Some cases of myelodysplastic syndrome (MDS) are linked to known risk factors, but for most, the cause is unknown.
Over the past few years, scientists have made great progress in understanding how certain changes in DNA of bone marrow cells may cause MDS to develop. DNA is the chemical that carries the instructions for nearly everything our cells do. We usually look like our parents because they are the source of our DNA. But DNA affects more than the way we look.
Some genes (parts of DNA) contain instructions for controlling a cell’s growth and division process. Certain genes that promote cell division are called oncogenes. Other genes called tumor suppressor genes can slow down cell division or even cause cells to die at an appropriate time. Cancers can be caused by DNA mutations (gene defects) that turn on oncogenes or turn off tumor suppressor genes.
Exposure to radiation or certain chemicals can cause mutations that lead to MDS. Sometimes these gene changes occur for no apparent reason. Every time a cell prepares to divide into 2 new cells, it must copy its DNA. This process is not perfect, and copying errors can occur. Fortunately, cells have repair enzymes that read and fix DNA. When a cell can’t fix the DNA error, it is supposed to self-destruct and die. However, some errors may slip past, especially if the cells are growing rapidly.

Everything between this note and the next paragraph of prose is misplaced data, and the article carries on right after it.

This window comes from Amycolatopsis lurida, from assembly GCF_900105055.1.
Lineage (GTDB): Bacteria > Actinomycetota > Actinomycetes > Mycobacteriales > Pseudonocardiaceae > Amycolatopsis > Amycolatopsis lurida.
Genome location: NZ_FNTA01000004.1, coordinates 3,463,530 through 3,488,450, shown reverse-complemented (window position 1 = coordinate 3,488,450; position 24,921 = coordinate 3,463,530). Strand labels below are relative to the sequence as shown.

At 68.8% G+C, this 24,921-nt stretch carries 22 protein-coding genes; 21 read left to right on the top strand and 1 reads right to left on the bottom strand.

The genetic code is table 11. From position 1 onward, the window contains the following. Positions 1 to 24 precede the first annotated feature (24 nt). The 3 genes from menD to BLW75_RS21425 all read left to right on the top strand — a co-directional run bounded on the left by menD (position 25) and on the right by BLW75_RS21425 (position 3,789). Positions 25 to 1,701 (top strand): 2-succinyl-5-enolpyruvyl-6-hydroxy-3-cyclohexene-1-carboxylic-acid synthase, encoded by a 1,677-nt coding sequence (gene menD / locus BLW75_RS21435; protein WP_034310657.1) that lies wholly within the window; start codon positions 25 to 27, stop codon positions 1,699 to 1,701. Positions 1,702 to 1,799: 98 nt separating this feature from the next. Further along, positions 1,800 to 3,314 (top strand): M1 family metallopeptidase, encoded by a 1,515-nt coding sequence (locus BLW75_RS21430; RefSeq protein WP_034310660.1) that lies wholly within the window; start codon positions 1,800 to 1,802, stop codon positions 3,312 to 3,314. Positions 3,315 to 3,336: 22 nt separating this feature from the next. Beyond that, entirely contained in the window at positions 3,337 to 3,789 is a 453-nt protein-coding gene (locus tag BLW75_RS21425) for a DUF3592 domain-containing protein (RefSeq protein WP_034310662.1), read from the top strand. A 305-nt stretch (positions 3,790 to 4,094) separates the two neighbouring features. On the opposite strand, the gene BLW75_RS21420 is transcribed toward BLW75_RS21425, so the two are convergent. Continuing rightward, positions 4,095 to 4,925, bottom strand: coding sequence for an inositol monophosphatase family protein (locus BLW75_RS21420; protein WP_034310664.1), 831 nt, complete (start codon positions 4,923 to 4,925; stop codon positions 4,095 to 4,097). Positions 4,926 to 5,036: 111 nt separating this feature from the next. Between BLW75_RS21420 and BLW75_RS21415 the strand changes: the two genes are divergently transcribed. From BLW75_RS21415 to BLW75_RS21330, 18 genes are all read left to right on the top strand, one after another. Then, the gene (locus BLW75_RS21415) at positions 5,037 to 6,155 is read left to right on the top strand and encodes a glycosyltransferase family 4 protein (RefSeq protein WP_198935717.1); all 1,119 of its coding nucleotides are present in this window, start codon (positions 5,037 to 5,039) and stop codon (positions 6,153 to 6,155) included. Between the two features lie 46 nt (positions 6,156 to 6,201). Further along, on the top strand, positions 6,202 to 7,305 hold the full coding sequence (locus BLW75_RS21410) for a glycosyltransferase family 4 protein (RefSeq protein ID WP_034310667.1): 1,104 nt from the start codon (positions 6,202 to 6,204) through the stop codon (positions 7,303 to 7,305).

Human DNA is packaged in 23 pairs of chromosomes. Often, MDS cells contain altered chromosomes. Tests to identify these chromosome problems can help predict the prognosis of patients with MDS. Sometimes part of one chromosome attaches to a different chromosome. This is called a translocation. Like mutations, translocations can turn on oncogenes or turn off tumor suppressor genes. Translocations that develop during life are quite common in some forms of leukemia and MDS. Another chromosome abnormality that can be seen in MDS is called a deletion. This is where part or all of a chromosome is lost, or deleted. Another type of chromosome abnormality is called a duplication. This means there is an extra copy of part or all of a chromosome.
Last Revised: 07/02/2015